Chemical Equilibrium Study Guide


The word equilibrium literally means “balance.” Therefore, chemical equilibrium represents a state of balance in a chemical reaction. Chemical equilibrium is a state where there is no change in observable properties of the product involved in the process. Observable properties of a substance are its pressure, color, temperature, etc.

To put things in perspective, you can imagine melting ice at 0°C. In that state, both ice and water are present. However, melting of ice, dissolution of solute in solvent, etc., are examples of physical equilibrium. When a similar state is reached in a chemical reaction, it is termed a chemical equilibrium.


 Chemical equilibrium

In a chemical reaction, equilibrium is achieved when the reaction is reversible. In cases as such, chemical equilibrium is defined as a state when the forward and backward reaction occurs at the same rate.

Alternatively, we may also define chemical equilibrium as a state where the volume of reactants and products does not change with time. In some cases, chemical equilibrium is also perceived as a stage where observable properties of the substances involved in the reaction do not change further with time when suitable conditions are provided.

Why is Chemical Equilibrium called Dynamic Equilibrium?

Chemical equilibrium is sometimes known as a dynamic equilibrium because it has the potential to move in favour of both the reactant and the product, a phenomenon known as equilibrium shifting. In a state of chemical equilibrium, however, the rate at which the reaction takes place is equal to the rate at which the product is produced. So, although it appears to be in equilibrium, a reaction is actually occurring. Therefore, dynamic equilibrium is in chemical equilibrium.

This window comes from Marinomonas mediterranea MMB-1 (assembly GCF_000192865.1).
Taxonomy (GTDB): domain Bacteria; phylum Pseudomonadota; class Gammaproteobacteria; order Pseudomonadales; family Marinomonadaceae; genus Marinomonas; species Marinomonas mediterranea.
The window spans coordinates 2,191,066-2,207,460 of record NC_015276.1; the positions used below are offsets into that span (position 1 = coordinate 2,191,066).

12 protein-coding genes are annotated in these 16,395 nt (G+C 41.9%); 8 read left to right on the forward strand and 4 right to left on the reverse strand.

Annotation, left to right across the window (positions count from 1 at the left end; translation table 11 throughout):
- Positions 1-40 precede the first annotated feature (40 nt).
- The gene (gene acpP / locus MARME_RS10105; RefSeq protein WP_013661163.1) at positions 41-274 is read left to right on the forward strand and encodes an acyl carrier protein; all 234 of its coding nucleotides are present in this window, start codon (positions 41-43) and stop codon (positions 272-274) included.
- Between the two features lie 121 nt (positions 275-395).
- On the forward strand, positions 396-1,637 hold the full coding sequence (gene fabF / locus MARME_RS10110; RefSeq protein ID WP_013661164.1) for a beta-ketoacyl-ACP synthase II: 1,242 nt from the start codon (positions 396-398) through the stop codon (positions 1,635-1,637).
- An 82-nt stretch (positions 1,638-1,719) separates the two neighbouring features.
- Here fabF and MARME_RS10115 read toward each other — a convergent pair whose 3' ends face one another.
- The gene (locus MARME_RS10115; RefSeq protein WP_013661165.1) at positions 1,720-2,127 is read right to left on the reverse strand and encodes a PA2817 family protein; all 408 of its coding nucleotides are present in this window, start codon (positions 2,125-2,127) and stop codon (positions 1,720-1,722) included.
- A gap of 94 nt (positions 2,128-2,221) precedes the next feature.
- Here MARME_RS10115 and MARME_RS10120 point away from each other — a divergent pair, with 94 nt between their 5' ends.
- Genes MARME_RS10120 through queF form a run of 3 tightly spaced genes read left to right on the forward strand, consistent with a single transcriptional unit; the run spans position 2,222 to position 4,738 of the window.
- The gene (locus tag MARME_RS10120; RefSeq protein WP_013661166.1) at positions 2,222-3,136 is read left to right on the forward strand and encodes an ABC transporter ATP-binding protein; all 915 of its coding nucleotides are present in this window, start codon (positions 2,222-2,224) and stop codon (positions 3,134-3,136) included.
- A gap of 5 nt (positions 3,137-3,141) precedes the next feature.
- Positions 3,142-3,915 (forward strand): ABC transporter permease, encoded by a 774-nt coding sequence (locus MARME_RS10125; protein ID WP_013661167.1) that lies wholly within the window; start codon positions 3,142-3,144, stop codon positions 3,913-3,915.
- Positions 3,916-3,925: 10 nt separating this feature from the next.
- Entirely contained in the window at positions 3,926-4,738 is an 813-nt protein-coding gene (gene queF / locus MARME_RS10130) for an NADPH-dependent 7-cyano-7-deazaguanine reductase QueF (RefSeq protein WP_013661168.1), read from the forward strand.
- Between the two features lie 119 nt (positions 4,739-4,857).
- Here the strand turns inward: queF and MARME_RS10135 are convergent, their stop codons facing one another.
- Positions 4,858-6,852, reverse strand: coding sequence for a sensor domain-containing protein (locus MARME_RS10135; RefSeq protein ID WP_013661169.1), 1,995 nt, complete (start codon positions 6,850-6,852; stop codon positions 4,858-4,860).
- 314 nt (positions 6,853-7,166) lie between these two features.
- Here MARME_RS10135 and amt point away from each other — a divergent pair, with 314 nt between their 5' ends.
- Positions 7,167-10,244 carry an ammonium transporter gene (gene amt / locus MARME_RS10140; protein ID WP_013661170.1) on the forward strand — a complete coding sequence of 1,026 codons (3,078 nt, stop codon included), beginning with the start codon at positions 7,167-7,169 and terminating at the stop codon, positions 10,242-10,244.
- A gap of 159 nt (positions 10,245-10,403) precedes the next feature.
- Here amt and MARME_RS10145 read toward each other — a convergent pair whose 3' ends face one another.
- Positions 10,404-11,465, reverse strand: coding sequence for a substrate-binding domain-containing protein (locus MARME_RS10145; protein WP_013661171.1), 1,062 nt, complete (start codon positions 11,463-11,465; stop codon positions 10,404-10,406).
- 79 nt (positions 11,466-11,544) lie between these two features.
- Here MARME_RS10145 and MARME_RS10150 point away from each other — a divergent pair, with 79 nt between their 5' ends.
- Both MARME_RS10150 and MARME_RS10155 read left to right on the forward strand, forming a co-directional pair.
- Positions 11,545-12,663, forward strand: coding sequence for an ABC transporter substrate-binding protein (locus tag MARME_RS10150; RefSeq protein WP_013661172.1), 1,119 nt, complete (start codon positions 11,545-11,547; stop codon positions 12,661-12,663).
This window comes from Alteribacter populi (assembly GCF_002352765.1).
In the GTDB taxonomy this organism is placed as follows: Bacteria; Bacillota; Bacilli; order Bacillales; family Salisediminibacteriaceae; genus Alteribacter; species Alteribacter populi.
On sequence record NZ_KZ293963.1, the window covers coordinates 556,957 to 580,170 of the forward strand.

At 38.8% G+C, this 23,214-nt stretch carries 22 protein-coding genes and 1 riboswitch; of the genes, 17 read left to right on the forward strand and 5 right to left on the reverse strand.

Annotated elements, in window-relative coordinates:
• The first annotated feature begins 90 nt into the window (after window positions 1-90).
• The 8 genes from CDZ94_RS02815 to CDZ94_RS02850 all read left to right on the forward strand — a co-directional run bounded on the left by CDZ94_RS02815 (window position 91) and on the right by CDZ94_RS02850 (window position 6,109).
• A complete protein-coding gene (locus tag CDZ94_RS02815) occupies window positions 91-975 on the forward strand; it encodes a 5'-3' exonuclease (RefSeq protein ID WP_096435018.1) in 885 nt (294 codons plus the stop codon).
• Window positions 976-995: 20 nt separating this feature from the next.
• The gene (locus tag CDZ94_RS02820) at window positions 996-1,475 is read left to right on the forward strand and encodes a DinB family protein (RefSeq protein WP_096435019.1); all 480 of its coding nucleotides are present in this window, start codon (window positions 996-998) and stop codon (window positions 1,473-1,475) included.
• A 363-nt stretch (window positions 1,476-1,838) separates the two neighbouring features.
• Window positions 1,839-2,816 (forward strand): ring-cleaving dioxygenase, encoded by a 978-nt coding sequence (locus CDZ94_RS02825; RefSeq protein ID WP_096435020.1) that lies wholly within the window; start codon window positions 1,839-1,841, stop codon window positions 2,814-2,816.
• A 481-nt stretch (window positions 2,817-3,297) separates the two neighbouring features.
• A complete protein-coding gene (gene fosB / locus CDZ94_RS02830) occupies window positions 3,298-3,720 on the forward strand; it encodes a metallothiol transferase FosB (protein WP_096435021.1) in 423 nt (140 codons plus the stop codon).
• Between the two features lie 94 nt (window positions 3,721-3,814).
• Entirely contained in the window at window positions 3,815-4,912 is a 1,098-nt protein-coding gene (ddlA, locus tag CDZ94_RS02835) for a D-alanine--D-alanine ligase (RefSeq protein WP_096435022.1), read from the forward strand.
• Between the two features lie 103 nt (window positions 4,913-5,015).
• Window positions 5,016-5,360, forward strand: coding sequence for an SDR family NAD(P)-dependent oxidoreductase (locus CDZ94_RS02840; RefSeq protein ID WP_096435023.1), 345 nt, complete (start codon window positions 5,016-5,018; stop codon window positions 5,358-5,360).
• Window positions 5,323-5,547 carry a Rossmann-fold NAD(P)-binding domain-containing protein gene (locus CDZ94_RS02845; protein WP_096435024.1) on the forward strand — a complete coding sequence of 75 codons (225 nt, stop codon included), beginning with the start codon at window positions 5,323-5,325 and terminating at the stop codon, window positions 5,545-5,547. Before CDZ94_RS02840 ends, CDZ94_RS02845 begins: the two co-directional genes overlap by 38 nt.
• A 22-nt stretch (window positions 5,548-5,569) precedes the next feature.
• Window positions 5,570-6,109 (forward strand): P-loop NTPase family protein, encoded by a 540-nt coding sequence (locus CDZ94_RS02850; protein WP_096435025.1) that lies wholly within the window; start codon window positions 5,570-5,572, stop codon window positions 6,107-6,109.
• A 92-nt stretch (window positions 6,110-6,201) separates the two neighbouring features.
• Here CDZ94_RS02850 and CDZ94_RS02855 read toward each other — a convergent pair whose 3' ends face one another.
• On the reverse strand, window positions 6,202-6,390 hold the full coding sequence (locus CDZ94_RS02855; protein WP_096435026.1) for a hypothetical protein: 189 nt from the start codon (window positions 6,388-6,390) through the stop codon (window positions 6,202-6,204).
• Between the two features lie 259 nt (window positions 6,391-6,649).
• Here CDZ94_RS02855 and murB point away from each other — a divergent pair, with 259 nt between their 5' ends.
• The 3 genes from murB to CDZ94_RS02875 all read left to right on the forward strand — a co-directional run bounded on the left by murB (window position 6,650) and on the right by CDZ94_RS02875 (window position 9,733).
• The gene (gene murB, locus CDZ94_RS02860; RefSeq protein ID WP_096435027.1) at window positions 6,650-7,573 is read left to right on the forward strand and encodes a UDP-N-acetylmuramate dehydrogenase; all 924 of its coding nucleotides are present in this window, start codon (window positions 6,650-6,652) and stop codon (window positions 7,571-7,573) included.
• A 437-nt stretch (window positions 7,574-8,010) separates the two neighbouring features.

Let’s look at some of the properties of the equilibrium state:

  • When equilibrium is achieved in a chemical reaction, the number of reactants and products becomes equal. Therefore, one can start the reaction from either end.
  • When equilibrium is achieved at a given temperature, certain observable properties like pressure, density, color, etc., remain constant.
  • In order to achieve equilibrium, the chemical reaction must be reversible and must be conducted in a closed space.

Types of Chemical Equilibrium

There are two types of chemical equilibrium:

• Homogeneous Equilibrium• Heterogeneous Equilibrium

Homogeneous Equilibrium

A chemical reaction is said to be in equilibrium when the rates of the forward and backward reactions are equal. Homogeneous and heterogeneous equilibrium are two other forms of equilibrium. A homogeneous mixture is a homogeneous equilibrium in one phase (products and reactants in a single solution).

Remember that in the equation, the reactants are on the left and the products are on the right. Thus, the solutes’ response is confined inside a single homogenous equilibrium. A chemical system with a heterogeneous equilibrium, on the other hand, contains reactants and products that are distributed throughout two or more phases.

Heterogeneous Equilibrium

When the reactants and products of an equilibrium reaction combine to produce a single phase, whether it be a gas or a liquid, the system is in homogeneous equilibrium. In such cases, there may be significant differences in the reactant and product concentrations. On the other hand, a heterogeneous equilibrium is a situation where the reactants, products, or both are present in more than one phase, for as when a gas reacts with a solid or liquid.

Factors Affecting Chemical Equilibrium

Temperature, pressure, and the system’s concentration are only a few of the variables that influence the equilibrium conditions.